The wahoo (Acanthocybium solandri) is the largest of all mackerels and is found worldwide in tropical and subtropical coastal waters.
Wahoo Fast Facts
- Wahoo are related to mackerels and are members of the fish family Scombridae.
- Wahoo live in tropical and subtropical waters worldwide. During the summer, they may migrate into temperate waters.
- According to the International Game Fish Association, the official record for the largest wahoo caught on hook and line is 158.5 lb (71.9 kg). However, uncertified reports indicate wahoo may grow as large as 200 lb (91 kg) or more.
- Wahoo tend to be solitary, but they are occasionally found in small, loose schools.
- Wahoo is a prized game fish due to its speed, fighting qualities, and excellent flavor.
- Wahoo are among the fastest pelagic species (reaching speeds up to 60 mph) and are capable of capturing a wide range of prey, including various fishes and squid.
- Wahoo are thought to be relatively fast growing. In one study, a wahoo that was tagged, released, and recovered ten months later had grown around 22 pounds in less than a year-from 11 lb (5 kg) to 33 lb (15 kg).
- The giant stomach worm (Hirudinella ventricosa) is commonly found in wahoo stomachs, but the worm does not affect the portion of the fish eaten by humans.
- Wahoo have been included in the FWC-FWRI Mercury Program, which investigates total mercury levels in the muscle tissue of various Florida fishes. The Florida Department of Health (http://www.doh.state.fl.us/) has issued a health advisory for wahoo in the Florida Keys and Florida Bay regions.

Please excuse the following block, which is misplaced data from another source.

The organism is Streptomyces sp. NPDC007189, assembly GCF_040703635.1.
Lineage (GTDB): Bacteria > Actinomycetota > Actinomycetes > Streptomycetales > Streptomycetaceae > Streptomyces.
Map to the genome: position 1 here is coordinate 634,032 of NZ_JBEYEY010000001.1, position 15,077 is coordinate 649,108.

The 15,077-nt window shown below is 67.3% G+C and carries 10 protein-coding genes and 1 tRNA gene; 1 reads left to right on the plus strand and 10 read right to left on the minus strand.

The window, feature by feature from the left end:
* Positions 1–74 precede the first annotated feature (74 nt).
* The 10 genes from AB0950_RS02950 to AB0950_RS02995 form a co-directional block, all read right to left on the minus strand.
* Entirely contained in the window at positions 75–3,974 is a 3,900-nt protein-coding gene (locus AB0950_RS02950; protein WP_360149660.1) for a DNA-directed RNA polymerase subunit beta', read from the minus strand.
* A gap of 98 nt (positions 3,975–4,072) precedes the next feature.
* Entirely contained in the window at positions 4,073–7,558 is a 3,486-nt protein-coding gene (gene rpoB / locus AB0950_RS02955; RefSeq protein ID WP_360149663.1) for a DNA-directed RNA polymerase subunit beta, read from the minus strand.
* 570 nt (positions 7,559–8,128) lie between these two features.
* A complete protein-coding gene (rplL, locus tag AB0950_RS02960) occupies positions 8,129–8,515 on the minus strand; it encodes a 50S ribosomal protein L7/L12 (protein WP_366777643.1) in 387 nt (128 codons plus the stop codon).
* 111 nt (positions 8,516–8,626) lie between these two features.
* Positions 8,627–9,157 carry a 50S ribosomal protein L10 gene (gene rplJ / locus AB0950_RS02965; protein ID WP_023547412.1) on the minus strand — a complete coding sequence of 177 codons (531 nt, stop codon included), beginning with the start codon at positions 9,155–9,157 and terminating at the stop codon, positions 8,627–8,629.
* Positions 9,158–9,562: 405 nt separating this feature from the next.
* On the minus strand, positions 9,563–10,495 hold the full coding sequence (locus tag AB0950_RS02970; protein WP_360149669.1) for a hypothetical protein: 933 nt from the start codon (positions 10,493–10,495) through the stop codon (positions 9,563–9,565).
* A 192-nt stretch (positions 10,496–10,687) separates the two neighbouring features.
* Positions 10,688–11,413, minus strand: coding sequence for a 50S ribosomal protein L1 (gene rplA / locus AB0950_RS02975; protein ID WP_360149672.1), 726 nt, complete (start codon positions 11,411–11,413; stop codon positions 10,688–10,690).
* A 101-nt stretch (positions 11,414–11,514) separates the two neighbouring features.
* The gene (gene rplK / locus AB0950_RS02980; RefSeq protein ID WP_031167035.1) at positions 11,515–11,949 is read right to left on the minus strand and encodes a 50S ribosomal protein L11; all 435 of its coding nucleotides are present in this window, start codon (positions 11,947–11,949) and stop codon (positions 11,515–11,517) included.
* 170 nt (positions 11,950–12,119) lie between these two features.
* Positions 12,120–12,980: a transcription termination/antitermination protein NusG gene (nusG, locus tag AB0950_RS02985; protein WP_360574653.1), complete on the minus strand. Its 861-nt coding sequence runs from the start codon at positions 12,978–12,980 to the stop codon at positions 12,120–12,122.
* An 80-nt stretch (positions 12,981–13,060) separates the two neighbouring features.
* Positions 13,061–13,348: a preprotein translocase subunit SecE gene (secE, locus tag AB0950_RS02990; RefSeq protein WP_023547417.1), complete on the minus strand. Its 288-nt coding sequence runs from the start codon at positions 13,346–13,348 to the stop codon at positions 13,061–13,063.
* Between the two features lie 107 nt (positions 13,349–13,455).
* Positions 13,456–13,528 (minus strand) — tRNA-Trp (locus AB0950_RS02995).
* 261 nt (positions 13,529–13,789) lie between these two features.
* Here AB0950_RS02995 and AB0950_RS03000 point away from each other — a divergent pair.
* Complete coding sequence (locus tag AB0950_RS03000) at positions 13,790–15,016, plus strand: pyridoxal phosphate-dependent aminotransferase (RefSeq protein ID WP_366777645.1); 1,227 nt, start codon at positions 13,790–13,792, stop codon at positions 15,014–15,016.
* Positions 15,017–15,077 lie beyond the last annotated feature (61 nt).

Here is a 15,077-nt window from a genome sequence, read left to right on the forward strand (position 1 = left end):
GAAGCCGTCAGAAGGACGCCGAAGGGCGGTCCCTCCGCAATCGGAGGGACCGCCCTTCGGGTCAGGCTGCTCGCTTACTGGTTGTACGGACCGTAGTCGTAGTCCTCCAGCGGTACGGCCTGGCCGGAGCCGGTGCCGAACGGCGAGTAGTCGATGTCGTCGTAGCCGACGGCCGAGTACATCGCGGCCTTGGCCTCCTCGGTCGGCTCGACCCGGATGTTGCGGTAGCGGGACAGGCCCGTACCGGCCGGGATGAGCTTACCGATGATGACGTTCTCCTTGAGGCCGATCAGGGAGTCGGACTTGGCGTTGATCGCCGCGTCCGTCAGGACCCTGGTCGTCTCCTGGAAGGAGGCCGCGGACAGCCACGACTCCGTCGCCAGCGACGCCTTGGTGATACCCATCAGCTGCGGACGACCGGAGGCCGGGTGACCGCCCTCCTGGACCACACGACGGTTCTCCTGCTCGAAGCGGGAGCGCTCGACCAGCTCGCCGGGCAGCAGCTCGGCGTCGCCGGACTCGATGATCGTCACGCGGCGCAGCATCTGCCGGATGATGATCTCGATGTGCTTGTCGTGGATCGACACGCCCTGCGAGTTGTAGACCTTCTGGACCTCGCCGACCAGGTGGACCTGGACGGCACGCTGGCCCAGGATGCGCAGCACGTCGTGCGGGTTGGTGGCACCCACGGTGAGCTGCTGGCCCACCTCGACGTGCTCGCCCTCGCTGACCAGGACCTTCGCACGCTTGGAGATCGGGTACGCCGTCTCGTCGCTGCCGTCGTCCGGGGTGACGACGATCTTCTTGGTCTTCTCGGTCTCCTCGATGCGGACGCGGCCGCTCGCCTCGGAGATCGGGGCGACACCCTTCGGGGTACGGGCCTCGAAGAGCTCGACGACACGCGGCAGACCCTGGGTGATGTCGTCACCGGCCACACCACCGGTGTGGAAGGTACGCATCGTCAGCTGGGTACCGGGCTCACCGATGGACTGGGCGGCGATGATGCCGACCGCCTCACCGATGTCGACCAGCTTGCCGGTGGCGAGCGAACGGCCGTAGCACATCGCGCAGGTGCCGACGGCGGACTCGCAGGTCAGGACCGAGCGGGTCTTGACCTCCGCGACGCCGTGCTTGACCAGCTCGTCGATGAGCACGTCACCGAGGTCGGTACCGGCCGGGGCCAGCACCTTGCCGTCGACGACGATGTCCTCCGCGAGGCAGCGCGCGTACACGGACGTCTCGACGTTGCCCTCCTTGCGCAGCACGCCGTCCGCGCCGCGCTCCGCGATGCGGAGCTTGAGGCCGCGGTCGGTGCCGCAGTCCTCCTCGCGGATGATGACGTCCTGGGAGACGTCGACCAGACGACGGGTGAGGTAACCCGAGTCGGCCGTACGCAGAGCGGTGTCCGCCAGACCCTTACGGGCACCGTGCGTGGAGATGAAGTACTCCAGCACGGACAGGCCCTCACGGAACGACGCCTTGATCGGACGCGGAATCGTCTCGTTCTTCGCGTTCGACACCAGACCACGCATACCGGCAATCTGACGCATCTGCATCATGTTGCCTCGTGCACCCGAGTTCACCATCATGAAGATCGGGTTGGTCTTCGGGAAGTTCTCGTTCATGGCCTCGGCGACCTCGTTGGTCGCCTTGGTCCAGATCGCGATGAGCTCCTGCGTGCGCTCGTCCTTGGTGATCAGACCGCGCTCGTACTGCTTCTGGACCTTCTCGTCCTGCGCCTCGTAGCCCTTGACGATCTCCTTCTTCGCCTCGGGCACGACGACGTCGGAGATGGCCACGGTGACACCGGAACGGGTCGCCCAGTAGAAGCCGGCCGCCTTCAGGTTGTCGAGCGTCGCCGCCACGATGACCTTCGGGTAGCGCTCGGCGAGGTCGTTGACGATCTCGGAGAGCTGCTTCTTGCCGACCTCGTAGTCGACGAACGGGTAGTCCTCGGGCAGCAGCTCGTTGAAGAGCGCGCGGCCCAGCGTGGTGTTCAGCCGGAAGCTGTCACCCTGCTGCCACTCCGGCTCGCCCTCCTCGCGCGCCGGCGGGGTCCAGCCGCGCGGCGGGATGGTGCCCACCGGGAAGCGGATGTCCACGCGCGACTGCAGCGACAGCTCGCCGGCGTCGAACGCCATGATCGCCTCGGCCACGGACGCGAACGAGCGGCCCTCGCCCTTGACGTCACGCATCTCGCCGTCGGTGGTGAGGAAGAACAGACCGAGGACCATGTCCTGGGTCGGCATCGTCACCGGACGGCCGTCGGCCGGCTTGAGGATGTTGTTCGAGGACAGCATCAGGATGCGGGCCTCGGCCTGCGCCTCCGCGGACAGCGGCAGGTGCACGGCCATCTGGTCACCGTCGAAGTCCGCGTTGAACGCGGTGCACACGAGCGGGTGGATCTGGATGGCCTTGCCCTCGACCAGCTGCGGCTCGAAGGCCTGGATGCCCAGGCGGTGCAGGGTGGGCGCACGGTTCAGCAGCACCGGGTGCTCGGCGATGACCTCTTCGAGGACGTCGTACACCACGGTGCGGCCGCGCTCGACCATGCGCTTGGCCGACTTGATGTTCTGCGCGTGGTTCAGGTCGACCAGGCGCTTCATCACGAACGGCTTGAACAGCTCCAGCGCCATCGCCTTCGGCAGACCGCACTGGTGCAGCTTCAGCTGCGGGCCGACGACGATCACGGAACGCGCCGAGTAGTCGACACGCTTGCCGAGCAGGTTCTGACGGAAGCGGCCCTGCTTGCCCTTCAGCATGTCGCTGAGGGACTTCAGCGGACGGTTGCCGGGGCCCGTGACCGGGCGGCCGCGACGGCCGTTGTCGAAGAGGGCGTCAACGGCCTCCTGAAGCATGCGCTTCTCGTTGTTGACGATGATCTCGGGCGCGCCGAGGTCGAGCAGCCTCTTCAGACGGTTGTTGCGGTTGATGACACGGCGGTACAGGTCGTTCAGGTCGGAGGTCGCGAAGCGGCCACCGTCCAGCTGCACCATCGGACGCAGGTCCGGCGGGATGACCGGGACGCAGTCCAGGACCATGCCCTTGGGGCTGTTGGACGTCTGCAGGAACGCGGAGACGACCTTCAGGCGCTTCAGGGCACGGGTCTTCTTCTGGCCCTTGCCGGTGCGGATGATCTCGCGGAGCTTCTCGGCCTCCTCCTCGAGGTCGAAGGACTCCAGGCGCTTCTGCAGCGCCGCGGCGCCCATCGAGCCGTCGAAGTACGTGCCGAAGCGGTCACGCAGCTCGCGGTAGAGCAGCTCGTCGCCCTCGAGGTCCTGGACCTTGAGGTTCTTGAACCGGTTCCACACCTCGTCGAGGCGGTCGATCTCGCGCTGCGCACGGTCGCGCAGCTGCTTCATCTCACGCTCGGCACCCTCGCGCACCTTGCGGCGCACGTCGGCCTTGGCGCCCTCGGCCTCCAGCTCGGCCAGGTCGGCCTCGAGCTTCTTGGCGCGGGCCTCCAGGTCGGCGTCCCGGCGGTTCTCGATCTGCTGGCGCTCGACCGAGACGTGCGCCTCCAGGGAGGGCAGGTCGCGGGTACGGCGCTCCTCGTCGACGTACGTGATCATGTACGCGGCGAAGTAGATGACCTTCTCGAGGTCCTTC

- Wahoo are currently the topic of much scientific research in Florida. Scientists at the Fish and Wildlife Research Institute are studying wahoo biology. Scientists at Florida Atlantic University are conducting a genetic study to investigate the relationship between individual wahoo from different parts of the world.
- A recently approved management plan, developed by the South Atlantic Fishery Management Council (http://www.safmc.net/) in conjunction with the Mid-Atlantic and New England councils, will set limits on commercial and recreational dolphin and wahoo catches in federal waters along the entire Atlantic coast.
Collette, B.B. and C.E. Nauen, 1983. FAO species catalogue. Vol. 2. Scombrids of the world. An annotated and illustrated catalogue of tunas, mackerels, bonitos and related species known to date. FAO Fish. Synop. 2(125). 137 pp.